A Plea for Conscientious Gift-Giving

In 1905, Post editors offered some general guidance for choosing meaningful gifts that still rings true more than a century later.

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The madness of Black Friday has become so ingrained in American culture that it can be difficult to imagine a time before it. However, in 1905, the Post’s editors felt compelled to let readers know that the weekend after Thanksgiving would be a good time to start shopping for Christmas gifts “in calmness and deliberation, without recklessness, without hysteria.”

The editors also offered some general guidance for choosing meaningful gifts that still rings true more than a century later.

editorial excerpt
The editorial as it appeared on December 2, 1905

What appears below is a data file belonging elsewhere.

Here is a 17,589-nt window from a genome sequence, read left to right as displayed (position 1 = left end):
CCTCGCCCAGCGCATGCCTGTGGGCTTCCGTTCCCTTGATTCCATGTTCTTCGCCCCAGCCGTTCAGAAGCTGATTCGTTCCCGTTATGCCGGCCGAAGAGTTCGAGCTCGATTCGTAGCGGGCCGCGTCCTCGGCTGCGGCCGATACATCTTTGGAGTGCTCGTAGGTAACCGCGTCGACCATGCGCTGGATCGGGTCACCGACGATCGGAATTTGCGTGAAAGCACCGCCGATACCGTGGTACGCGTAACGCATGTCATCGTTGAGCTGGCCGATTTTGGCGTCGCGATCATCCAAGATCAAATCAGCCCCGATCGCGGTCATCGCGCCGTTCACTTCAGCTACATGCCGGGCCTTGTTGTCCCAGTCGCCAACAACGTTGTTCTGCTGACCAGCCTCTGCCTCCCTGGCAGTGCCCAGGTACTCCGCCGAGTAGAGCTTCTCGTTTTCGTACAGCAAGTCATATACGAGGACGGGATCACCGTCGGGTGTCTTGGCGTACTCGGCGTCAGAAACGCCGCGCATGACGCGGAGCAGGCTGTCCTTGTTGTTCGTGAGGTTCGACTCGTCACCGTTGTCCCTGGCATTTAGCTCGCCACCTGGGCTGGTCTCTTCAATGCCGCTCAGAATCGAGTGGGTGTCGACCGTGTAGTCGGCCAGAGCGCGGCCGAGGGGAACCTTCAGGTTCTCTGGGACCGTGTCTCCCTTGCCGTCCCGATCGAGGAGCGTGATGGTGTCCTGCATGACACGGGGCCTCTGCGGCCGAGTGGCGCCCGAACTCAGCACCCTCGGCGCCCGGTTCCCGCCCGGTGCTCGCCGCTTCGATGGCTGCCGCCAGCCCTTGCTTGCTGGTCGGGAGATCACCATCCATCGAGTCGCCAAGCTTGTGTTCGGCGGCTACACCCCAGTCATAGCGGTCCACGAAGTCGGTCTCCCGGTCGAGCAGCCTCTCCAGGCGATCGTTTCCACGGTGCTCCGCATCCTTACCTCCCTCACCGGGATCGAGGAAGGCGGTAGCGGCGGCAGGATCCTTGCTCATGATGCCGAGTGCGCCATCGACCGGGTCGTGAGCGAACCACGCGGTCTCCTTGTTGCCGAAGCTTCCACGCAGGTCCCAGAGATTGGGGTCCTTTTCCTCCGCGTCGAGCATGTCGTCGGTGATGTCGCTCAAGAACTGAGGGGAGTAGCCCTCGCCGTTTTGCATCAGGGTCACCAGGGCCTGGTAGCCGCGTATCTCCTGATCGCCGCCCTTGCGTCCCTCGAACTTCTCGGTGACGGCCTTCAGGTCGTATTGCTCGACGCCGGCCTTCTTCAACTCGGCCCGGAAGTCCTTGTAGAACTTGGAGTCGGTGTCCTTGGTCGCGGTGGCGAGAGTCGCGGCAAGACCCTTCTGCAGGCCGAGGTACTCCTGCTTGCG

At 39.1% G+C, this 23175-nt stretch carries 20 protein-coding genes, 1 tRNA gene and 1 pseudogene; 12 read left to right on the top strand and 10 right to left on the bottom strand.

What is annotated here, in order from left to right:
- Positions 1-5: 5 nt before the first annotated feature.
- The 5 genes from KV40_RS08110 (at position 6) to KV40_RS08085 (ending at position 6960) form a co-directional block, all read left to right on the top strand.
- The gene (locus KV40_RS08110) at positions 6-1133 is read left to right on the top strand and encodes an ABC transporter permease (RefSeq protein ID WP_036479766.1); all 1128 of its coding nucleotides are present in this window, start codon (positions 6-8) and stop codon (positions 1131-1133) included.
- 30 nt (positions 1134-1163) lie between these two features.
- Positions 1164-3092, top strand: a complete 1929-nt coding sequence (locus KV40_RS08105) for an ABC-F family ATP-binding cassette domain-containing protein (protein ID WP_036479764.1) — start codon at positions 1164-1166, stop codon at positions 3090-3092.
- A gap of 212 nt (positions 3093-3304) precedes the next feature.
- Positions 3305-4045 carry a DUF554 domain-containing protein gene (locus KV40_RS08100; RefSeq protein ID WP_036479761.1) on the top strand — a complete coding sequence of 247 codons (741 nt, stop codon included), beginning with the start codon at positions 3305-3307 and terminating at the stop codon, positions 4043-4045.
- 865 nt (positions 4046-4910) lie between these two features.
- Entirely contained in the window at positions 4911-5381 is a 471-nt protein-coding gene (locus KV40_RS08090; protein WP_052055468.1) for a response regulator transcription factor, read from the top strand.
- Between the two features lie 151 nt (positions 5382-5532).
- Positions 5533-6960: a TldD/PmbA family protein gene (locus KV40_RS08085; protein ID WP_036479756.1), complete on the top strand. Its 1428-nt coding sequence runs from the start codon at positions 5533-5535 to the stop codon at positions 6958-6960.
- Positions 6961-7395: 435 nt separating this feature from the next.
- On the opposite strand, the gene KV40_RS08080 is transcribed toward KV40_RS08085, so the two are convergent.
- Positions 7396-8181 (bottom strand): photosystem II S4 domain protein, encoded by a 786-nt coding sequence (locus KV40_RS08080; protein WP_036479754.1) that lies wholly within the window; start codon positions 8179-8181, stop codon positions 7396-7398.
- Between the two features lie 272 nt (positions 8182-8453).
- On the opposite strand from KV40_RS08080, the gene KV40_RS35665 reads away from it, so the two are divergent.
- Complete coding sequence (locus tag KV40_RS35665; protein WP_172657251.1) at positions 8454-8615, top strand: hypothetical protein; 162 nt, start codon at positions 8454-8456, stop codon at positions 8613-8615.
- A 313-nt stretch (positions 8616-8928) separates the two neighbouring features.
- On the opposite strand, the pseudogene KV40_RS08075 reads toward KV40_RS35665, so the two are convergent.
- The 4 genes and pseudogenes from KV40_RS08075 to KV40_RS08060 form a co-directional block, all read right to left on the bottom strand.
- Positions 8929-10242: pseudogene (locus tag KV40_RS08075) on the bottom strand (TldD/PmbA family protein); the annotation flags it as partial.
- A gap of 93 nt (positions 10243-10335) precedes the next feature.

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Comments

  1. What three paragraphs have ever been written that make more beautiful sense concerning the most important aspects of gift giving advice?

    This editorial is onc that most Americans today would scoff at and ridicule as being so hopelessly old fashioned and out of date, out of touch, as to have no meaning at all.

    How sad it is that the day after Thanksgiving is nothing BUT shoppers standing in deep dozens before the counters in a reckless hysteria, often buying trashy gifts for recipients who’ll want to return them OR “re-gift” them to someone else. Lack of core values and common sense today, combined with unprecedented corporate greed have created the most terrible/stressful/ugly time of the year. The very name “Black Friday” has an ominous grotesqueness to it that’s really disturbing.

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